• The Battle of the Little Big Horn was an armed engagement between the United States Army and the Arapaho, Lakota and Cheyenne nations. It was part of a larger war, the precipitating event of which was the impromptu invasion of the Black Hills by gold prospectors. Custer was part of a larger army and was acting under orders. The war didn’t begin with him and it didn’t end with him. There were between 1500 and 2500 Lakota, Cheyenne and Arapaho warriors present, and Custer’s entire command of 275 was killed. Contemporary Americans, who benefit from the spoils of the Indians Wars every day of their lives, attempt to soothe their consciences by making figures like Custer scapegoats. It’s cheap, cowardly and dishonest. The federal government had made peace with the nations involved in the Great Sioux War. It was the people of the United States who demanded the war.

      • Yup, yup, yup. All true. Though there was a ghastly body count that suggests Custer’s white supremacist mind set while hunting down women and children of the Lakota nation in the months leading UP to the Battle of Little Big Horn (Custer has a longer history than one battle, and he was carrying out his monstrous campaign in support of miners, at t he time in the territory illegally). There is no doubt he was the product of, and the tool of, the white protestant culture that put him at the tip of their sword. He is a symbol and scapegoat for that white protestant standard, yes, and not the sole agent of its abhorrent racist agenda. But my larger point is that calling someone a religious terrorist is ultimately reductionist to WHOMEVER it is applied, no matter if the terrorist is Christian, Muslim or Spaghetti Monster-ist. It is a pointless, broad brush stroke that is NEVER applied to white christian terrorists, and constantly applied to brown folks who behave atrociously.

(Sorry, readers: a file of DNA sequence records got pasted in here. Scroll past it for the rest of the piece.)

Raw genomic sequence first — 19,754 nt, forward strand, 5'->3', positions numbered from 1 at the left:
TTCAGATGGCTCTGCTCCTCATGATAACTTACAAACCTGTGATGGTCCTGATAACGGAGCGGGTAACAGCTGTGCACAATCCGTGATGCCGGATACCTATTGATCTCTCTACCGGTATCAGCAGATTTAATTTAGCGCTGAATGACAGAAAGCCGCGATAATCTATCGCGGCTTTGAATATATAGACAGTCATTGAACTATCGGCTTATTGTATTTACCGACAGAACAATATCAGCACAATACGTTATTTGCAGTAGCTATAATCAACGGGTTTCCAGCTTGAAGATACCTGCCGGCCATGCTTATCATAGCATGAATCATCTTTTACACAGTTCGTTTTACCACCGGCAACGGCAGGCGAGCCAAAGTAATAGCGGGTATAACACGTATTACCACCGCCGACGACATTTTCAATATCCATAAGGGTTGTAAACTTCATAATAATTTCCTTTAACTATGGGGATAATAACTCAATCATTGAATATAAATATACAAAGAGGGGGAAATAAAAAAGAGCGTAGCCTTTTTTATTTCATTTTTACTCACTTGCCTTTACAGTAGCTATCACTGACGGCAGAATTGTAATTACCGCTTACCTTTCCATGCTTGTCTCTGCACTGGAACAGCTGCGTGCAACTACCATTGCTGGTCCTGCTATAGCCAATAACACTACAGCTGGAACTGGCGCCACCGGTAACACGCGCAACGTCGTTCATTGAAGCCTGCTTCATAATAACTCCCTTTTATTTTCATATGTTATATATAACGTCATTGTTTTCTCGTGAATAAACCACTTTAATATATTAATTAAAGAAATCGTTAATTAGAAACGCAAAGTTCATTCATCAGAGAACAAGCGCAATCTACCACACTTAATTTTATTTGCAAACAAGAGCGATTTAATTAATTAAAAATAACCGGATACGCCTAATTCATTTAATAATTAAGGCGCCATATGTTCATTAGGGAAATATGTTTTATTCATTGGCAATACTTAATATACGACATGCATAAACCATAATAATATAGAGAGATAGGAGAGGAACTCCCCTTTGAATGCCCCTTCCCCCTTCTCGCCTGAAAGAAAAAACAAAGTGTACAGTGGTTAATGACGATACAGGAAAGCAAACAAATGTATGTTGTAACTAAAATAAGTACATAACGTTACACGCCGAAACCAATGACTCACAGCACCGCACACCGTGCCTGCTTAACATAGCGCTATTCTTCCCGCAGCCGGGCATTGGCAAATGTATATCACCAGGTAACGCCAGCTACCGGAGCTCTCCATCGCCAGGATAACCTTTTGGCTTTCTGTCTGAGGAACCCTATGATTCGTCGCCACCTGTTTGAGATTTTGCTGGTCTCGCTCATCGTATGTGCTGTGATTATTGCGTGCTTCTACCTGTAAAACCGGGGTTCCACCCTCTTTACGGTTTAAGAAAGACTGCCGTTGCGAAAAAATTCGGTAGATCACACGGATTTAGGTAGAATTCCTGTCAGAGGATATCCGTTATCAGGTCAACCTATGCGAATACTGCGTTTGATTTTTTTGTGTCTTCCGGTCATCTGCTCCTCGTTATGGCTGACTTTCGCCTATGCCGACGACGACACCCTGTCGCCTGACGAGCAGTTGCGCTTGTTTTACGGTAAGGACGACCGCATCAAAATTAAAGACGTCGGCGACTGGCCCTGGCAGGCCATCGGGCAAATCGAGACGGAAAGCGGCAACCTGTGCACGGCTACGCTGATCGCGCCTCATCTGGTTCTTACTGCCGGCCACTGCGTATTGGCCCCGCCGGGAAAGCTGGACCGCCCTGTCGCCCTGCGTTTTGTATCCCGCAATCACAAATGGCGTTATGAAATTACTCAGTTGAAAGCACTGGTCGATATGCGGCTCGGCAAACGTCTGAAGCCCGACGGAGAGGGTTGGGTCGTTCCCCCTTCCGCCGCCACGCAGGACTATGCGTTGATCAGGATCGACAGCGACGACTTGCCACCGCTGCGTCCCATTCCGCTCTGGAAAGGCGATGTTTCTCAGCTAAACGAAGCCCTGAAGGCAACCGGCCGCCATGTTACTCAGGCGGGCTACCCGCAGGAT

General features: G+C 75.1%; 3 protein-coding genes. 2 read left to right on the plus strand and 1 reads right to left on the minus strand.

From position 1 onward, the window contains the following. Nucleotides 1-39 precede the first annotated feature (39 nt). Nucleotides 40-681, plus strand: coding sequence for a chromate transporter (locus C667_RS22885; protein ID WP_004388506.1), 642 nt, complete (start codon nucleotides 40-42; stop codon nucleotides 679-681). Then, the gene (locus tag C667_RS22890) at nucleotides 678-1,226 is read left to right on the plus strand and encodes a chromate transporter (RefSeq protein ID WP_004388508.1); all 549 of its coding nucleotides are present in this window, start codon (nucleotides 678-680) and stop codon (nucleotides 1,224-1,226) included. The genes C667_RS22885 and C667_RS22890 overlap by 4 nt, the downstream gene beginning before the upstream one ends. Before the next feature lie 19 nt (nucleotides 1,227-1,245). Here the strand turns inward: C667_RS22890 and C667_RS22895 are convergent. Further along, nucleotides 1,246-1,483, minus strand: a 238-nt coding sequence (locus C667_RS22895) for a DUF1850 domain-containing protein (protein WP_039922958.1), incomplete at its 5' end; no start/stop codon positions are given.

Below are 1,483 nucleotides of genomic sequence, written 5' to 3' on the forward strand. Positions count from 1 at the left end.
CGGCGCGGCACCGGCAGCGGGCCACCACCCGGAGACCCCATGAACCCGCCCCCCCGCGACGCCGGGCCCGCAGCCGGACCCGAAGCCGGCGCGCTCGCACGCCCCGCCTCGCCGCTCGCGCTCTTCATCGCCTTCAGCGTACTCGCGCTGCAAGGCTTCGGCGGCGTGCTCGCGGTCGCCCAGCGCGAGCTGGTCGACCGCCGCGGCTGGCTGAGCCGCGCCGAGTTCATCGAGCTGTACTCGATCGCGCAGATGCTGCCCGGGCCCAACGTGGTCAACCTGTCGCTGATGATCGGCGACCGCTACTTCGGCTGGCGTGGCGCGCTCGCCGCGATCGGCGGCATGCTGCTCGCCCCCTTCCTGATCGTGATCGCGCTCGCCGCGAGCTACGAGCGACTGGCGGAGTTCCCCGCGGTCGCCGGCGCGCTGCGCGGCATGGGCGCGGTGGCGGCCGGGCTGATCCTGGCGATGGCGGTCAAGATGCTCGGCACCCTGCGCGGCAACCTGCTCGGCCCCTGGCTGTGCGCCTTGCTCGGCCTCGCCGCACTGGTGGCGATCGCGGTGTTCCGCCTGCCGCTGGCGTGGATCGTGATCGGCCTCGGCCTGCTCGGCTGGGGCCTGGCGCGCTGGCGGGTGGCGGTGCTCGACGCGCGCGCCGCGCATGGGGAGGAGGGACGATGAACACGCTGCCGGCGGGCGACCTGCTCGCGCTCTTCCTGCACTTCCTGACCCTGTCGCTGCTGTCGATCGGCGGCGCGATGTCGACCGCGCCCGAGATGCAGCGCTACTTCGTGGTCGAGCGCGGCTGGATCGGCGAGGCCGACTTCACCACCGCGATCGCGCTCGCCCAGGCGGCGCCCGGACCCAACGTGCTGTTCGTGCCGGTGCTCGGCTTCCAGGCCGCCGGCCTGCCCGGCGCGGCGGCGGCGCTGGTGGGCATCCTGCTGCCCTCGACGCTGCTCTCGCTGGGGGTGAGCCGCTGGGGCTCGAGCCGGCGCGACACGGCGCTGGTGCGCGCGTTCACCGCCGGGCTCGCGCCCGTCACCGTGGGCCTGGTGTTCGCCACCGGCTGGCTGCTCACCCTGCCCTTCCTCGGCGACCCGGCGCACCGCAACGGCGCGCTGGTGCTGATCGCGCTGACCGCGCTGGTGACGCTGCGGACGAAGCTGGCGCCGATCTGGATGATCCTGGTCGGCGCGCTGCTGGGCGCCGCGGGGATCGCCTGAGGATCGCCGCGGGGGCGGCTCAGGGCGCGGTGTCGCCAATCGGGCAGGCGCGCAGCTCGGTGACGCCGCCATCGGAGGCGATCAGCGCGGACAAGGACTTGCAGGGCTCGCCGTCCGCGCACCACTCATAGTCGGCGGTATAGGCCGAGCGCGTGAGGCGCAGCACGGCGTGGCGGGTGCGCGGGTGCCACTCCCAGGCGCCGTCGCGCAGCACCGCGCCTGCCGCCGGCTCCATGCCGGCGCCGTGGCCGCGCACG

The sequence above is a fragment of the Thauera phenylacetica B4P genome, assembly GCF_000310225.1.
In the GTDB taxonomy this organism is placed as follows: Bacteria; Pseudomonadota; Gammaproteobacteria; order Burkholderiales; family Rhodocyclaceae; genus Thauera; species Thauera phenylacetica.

Forget Custer for a moment. The Green River Killer, Gary Ridgeway (America’s most prolific serial killer) murdered well over a hundred people whom he felt were insufficiently religious when he asked them about bible verses and didn’t like their answers. I don’t blame other Christians for his behaviour, I’m fairly comfortable with calling his behaviour aberrant, atypical and bugnutty, even though his serial killing and terrorist behaviour was completely wrapped up in his relationship to religion. He was NEVER called a “Christian” Serial Killer, a Methodist Mass Murderer, or a Terrorist for God. Never. Not once. And it was central to his entire motivation as much as Custer’s belief in the superiority of the white protestant race was to his.

        That was my point.

        • My point is that the Indian Wars were wars. These wars had an aggressor, but then, so do most wars. One set of nations was sitting on top of a treasure trove and a bigger and stronger set of nations came along and took it. If a rationale were needed white supremacy would do fine, but if they didn’t have that they would have found another. The point of the exercise was the treasure.